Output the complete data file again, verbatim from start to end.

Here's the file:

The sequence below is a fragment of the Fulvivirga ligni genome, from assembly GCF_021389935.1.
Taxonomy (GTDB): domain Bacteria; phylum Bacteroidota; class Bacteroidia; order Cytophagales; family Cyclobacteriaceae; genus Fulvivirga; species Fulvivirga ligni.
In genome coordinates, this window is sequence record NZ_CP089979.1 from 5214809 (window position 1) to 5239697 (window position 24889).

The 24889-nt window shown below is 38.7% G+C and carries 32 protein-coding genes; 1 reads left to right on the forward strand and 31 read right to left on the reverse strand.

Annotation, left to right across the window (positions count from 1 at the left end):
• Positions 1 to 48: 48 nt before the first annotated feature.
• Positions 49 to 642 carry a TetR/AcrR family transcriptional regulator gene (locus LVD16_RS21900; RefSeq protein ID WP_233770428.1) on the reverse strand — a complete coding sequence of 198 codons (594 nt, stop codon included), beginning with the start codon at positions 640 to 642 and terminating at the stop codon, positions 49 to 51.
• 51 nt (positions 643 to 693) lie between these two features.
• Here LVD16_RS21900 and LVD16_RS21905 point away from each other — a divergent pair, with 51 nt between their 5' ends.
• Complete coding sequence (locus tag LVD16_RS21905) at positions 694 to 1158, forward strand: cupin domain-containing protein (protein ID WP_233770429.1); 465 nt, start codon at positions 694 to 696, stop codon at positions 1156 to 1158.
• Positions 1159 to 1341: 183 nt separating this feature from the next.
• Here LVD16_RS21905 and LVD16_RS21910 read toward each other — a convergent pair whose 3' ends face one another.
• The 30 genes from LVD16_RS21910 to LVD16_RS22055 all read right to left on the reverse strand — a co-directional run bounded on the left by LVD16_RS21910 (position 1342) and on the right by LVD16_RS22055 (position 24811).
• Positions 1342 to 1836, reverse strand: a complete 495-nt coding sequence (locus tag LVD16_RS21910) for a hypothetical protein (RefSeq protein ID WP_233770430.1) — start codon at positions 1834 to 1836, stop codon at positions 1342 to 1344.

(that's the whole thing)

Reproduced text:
The sequence below is a fragment of the Fulvivirga ligni genome, from assembly GCF_021389935.1.
Taxonomy (GTDB): domain Bacteria; phylum Bacteroidota; class Bacteroidia; order Cytophagales; family Cyclobacteriaceae; genus Fulvivirga; species Fulvivirga ligni.
In genome coordinates, this window is sequence record NZ_CP089979.1 from 5214809 (window position 1) to 5239697 (window position 24889).

The 24889-nt window shown below is 38.7% G+C and carries 32 protein-coding genes; 1 reads left to right on the forward strand and 31 read right to left on the reverse strand.

Annotation, left to right across the window (positions count from 1 at the left end):
• Positions 1 to 48: 48 nt before the first annotated feature.
• Positions 49 to 642 carry a TetR/AcrR family transcriptional regulator gene (locus LVD16_RS21900; RefSeq protein ID WP_233770428.1) on the reverse strand — a complete coding sequence of 198 codons (594 nt, stop codon included), beginning with the start codon at positions 640 to 642 and terminating at the stop codon, positions 49 to 51.
• 51 nt (positions 643 to 693) lie between these two features.
• Here LVD16_RS21900 and LVD16_RS21905 point away from each other — a divergent pair, with 51 nt between their 5' ends.
• Complete coding sequence (locus tag LVD16_RS21905) at positions 694 to 1158, forward strand: cupin domain-containing protein (protein ID WP_233770429.1); 465 nt, start codon at positions 694 to 696, stop codon at positions 1156 to 1158.
• Positions 1159 to 1341: 183 nt separating this feature from the next.
• Here LVD16_RS21905 and LVD16_RS21910 read toward each other — a convergent pair whose 3' ends face one another.
• The 30 genes from LVD16_RS21910 to LVD16_RS22055 all read right to left on the reverse strand — a co-directional run bounded on the left by LVD16_RS21910 (position 1342) and on the right by LVD16_RS22055 (position 24811).
• Positions 1342 to 1836, reverse strand: a complete 495-nt coding sequence (locus tag LVD16_RS21910) for a hypothetical protein (RefSeq protein ID WP_233770430.1) — start codon at positions 1834 to 1836, stop codon at positions 1342 to 1344.